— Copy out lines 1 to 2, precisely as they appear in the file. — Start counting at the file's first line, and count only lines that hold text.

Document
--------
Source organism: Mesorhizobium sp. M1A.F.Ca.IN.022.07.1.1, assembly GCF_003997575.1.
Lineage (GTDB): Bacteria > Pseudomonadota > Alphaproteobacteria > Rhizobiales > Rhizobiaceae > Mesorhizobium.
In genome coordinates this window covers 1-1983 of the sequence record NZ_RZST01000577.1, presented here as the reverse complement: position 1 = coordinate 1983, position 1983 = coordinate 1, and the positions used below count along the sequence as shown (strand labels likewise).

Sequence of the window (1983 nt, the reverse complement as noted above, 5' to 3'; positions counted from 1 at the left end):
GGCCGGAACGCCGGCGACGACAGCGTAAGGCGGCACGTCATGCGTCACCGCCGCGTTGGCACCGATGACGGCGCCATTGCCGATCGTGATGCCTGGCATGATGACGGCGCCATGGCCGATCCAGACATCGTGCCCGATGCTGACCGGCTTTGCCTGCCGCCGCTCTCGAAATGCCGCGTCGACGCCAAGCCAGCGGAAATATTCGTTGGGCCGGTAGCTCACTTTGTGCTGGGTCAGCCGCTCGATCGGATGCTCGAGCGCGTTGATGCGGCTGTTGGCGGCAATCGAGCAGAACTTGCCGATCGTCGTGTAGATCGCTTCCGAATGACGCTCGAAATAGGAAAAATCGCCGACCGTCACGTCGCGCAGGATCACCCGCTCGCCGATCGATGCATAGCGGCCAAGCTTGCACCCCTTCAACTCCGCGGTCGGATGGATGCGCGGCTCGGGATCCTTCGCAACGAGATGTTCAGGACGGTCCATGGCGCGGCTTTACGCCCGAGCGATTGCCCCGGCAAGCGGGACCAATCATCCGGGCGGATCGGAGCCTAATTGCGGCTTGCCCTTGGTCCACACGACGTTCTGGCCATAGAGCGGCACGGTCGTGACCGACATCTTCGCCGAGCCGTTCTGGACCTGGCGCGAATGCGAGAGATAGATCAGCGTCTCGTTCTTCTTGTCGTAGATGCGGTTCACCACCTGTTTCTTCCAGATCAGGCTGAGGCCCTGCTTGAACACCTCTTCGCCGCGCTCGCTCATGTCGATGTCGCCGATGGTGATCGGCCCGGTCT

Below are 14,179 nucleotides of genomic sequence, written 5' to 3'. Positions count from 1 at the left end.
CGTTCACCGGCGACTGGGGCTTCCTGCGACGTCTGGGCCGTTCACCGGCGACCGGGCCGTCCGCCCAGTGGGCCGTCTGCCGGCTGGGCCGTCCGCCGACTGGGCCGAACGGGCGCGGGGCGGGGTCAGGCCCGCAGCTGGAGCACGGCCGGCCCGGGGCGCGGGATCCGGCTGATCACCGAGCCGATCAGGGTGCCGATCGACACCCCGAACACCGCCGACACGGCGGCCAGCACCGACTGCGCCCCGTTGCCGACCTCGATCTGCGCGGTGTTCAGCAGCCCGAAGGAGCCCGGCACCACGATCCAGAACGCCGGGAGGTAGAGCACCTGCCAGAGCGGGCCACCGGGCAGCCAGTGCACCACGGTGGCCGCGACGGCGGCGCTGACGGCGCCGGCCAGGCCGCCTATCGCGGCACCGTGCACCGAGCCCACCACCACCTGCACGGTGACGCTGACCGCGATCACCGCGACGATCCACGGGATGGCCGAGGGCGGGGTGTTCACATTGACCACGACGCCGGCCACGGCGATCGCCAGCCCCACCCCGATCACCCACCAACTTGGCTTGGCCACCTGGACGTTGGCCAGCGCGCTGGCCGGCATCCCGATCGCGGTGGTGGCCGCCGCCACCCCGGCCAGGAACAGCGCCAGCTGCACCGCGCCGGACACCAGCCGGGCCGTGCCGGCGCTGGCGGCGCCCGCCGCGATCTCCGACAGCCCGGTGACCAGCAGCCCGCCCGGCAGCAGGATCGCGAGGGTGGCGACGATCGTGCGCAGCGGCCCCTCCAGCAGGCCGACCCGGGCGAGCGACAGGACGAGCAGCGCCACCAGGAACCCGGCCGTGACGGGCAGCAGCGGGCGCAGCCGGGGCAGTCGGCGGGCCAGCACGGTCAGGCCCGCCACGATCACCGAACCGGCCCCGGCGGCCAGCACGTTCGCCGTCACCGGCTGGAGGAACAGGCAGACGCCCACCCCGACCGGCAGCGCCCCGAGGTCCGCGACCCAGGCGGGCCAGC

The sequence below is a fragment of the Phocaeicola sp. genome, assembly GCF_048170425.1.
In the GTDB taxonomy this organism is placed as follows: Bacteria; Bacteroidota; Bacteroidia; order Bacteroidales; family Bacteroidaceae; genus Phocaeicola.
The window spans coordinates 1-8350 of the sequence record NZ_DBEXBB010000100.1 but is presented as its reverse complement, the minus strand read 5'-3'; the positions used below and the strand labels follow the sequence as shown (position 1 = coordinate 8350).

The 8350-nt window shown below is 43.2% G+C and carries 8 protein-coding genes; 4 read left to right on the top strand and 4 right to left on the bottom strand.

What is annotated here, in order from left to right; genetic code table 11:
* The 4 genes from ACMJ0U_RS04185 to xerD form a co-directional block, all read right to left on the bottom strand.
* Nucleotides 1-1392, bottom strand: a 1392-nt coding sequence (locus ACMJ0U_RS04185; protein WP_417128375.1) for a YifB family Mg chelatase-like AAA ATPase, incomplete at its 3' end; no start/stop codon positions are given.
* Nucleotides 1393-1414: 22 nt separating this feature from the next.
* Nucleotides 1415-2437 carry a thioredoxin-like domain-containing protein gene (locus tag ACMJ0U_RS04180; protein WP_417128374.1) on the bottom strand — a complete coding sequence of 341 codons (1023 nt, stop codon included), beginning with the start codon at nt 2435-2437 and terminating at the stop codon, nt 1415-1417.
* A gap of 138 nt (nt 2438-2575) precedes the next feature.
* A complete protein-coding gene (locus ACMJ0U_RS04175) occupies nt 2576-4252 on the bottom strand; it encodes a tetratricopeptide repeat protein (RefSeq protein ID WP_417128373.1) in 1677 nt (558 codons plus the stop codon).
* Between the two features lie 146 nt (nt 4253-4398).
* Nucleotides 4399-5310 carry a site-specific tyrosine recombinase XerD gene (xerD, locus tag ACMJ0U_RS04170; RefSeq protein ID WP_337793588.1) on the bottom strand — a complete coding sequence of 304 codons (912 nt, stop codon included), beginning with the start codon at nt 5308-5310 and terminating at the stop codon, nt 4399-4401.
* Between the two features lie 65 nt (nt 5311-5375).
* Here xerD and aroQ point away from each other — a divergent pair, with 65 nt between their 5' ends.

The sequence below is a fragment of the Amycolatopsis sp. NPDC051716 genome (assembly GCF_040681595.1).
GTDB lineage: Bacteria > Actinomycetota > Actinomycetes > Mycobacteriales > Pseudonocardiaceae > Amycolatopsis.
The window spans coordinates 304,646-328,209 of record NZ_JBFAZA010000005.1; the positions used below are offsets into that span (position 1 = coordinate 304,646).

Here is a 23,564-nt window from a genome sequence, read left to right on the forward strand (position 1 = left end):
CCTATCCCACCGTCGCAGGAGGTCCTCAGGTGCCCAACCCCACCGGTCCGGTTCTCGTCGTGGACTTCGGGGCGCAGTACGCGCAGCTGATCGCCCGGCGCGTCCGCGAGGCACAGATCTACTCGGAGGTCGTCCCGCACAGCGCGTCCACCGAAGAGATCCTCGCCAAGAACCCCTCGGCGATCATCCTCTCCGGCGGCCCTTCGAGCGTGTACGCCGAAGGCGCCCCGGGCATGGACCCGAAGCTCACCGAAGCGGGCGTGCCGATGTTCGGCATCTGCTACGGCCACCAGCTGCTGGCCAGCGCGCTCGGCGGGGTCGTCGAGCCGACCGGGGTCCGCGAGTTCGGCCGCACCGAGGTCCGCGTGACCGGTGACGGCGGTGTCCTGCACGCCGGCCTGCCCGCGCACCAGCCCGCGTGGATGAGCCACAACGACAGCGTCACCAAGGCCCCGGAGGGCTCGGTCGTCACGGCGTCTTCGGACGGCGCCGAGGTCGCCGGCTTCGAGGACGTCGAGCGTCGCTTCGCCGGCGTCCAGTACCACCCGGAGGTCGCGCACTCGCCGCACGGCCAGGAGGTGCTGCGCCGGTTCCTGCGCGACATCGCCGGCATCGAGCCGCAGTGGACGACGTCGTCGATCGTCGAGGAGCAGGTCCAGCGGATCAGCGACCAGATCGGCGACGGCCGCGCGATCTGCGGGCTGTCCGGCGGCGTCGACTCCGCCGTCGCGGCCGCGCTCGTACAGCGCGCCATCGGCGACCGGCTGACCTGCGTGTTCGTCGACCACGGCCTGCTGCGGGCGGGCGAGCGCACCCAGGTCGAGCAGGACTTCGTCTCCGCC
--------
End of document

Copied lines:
Source organism: Mesorhizobium sp. M1A.F.Ca.IN.022.07.1.1, assembly GCF_003997575.1.
Lineage (GTDB): Bacteria > Pseudomonadota > Alphaproteobacteria > Rhizobiales > Rhizobiaceae > Mesorhizobium.